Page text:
This article is not advocating coal as a suitable fuel for electricity production but simply trying to put the small amount of power that a run of river hydro scheme produces into context. Run of river hydro schemes that lack a large impoundment (reservoir) having no real place in the production of electricity for the grid in the UK. Our rivers are too small with too low and irregular flows to make any real contribution, but mostly the few wild stretches of river that remain untouched are too precious a resource to be squandered in this way.

3 Comments

Election time is approaching and leaflets from prospective MPs are dropping through doors. Do you live in Aberconwy or visit and spend money in the local economy. Write to the local MP Guto Bebb with your concerns. His Twitter feeds shows him firmly behind the scheme but perhaps because he hasn’t heard the concerns of local residents and tourists.

Constituency Office
The Office of Guto Bebb MP
1 Ashdown House
Riverside Business Park
Conwy, LL32 8UB
guto.bebb.mp@parliament.uk

A local resident of Dolwyddelan sent us a copy of his letter. This letter has been anonymised but don’t forget to include your name and address if you live in the constituency.

FAO: Mr Guto Bebb MP, apropos Conwy Falls hydro scheme

Dear Mr.Bebb,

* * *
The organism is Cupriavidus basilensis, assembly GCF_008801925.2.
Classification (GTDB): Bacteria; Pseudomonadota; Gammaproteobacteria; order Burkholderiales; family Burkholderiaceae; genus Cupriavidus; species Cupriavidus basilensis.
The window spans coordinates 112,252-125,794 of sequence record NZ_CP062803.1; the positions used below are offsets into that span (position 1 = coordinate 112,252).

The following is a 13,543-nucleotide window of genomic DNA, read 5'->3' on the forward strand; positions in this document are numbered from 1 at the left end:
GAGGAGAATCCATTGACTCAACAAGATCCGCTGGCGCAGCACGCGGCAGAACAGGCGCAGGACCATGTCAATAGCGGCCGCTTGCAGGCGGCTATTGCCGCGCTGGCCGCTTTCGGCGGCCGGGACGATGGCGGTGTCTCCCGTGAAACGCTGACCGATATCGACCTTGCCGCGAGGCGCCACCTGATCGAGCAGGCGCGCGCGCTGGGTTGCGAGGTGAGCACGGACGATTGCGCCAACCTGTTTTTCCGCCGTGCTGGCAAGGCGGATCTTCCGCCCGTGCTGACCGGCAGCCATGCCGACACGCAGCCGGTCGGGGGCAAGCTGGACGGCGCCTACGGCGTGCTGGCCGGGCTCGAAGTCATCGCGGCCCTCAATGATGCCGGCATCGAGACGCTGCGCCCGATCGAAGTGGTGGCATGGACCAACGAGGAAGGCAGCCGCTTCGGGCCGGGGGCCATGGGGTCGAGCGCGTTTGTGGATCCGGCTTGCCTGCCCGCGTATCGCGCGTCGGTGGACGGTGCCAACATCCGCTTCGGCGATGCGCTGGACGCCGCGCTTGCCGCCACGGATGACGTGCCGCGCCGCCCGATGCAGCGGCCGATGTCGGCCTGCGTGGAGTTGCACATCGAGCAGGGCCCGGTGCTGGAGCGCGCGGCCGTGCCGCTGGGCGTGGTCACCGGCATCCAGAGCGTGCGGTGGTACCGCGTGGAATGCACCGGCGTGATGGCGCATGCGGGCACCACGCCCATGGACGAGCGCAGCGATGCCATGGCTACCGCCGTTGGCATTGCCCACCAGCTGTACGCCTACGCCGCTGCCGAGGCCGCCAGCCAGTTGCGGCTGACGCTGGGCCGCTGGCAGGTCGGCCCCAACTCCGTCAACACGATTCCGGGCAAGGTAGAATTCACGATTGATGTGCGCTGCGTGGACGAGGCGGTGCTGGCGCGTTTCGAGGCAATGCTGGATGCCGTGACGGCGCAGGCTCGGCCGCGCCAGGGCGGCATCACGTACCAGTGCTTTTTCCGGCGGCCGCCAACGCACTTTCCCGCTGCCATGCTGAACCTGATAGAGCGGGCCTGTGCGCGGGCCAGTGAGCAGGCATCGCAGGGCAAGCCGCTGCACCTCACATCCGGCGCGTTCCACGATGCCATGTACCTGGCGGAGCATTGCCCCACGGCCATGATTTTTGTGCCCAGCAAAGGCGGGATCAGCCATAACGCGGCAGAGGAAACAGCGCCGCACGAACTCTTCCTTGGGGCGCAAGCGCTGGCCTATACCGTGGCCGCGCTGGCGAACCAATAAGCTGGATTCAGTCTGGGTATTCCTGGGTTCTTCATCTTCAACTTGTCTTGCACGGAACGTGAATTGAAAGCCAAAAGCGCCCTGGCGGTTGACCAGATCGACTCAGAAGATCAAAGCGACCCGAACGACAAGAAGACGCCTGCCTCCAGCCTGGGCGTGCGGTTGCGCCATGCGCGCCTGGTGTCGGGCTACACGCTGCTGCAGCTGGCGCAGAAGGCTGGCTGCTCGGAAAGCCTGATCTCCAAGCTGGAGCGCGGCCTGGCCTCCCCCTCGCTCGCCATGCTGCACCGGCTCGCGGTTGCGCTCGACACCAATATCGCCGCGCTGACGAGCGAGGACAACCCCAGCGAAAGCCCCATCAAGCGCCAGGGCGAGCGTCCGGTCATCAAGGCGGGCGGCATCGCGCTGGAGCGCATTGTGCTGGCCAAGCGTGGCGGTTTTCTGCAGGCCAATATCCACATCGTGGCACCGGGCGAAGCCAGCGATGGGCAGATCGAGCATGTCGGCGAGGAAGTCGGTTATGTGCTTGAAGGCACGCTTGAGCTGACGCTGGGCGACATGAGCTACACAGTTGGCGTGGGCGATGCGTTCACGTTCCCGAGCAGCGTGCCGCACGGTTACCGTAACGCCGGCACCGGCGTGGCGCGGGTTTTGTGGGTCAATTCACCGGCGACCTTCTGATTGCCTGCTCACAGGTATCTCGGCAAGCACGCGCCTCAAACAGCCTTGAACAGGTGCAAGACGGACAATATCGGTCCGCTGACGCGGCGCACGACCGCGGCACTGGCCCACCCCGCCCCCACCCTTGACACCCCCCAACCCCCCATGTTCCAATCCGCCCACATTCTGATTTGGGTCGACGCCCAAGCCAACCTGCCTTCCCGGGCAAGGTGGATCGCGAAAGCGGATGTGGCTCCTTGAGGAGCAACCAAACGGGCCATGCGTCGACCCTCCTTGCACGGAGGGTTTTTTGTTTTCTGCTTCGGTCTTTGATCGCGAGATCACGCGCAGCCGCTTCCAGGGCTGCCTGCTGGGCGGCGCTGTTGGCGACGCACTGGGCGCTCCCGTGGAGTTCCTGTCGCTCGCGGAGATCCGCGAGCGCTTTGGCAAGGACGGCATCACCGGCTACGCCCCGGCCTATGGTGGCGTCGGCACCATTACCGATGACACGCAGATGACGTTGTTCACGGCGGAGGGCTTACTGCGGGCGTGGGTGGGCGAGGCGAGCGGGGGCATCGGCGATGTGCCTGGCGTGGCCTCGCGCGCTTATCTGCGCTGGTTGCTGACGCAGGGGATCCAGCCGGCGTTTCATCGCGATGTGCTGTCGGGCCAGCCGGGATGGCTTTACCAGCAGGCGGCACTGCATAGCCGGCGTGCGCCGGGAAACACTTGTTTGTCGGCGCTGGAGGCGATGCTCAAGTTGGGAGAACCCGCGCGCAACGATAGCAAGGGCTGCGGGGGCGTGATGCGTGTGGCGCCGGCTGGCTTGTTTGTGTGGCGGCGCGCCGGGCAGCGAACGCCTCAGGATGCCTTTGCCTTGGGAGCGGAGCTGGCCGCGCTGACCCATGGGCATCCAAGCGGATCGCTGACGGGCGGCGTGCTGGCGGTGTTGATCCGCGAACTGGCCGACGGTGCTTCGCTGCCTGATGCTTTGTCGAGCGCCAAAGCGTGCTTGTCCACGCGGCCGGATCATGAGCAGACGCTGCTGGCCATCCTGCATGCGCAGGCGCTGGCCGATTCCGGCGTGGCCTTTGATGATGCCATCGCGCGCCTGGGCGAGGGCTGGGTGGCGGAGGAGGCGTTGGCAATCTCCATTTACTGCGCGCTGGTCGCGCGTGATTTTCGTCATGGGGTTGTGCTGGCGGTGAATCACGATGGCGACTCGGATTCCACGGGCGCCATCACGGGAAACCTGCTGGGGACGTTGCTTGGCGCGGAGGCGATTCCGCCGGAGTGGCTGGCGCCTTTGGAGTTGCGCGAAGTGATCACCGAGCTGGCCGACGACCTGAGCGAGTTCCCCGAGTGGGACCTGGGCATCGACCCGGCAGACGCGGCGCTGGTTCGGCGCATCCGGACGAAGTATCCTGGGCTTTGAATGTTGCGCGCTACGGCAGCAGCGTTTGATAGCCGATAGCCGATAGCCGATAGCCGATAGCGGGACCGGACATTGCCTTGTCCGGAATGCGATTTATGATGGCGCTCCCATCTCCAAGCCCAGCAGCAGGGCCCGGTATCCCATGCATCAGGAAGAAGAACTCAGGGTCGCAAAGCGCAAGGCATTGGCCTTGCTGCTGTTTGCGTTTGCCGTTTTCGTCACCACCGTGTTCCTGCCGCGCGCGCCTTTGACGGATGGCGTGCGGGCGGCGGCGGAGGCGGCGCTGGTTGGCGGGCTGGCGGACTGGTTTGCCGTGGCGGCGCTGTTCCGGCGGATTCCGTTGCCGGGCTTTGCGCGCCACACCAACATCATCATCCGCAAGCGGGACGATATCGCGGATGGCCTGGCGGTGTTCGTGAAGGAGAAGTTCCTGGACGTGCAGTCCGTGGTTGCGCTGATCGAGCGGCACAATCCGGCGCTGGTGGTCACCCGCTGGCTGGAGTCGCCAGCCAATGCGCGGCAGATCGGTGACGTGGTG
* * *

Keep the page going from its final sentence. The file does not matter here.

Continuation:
As a resident of Dolwyddelan I have been growing increasingly concerned about the hydro power project that is being proposed for Conwy Falls. I have seen that to some extent you have supported and passed comments in favour of the scheme, with this in mind I was hoping that you might be able to address some of my concerns.
My umbrella concern is that this is an experimental scheme on a migratory Salmon river in the heart of the National park, treading on a SSSI. RWE’s attempt to compare the Dolgarrog hydro scheme ‘ the Conwy is therefore well proven and reliable for hydro electric power’ is misleading and insulting; one is hanging valley with a controllable head of water, the other a primary migratory salmon river; yes they may be nearby, but they may as well be on different planets in terms of their properties.
The benefits or energy production estimates also appear to be over stated; as the scheme is unable to control when the energy is produced, high water after rain, at midnight on the Conwy will produce power; however, with no means of storage that does not translate into use-able energy. Good for the numbers, useless in terms of real energy to the grid.
This is an invasive and potentially damaging scheme that appears to be supported by misinformation, low carbon does not necessarily mean environmentally friendly. I worry that the Parks, RWE and NRW are using this scheme to bolster their green credentials without truly understanding or acknowledging the repercussions.
My above concerns are fairly broad and do not begin to touch on the ever growing list of concerns: disruption to the A5, large scale development in the National Park, disruption and reduced access to one of Britain’s finest sections of whitewater for canoeing and kayaking, disruption of Otter and fish habitat, the list goes on…
My main questions to you: Who benefits from the scheme? What are the benefits to the local community? What do we stand to lose by allowing this to happen in the National park?
I hope that I may have encouraged you to look a little deeper into this and that you are not merely seeking to bolster your own Green credentials. Schemes similar to this have been in place in North America for some time and they are only now starting to realise the damage that they have caused.
Regards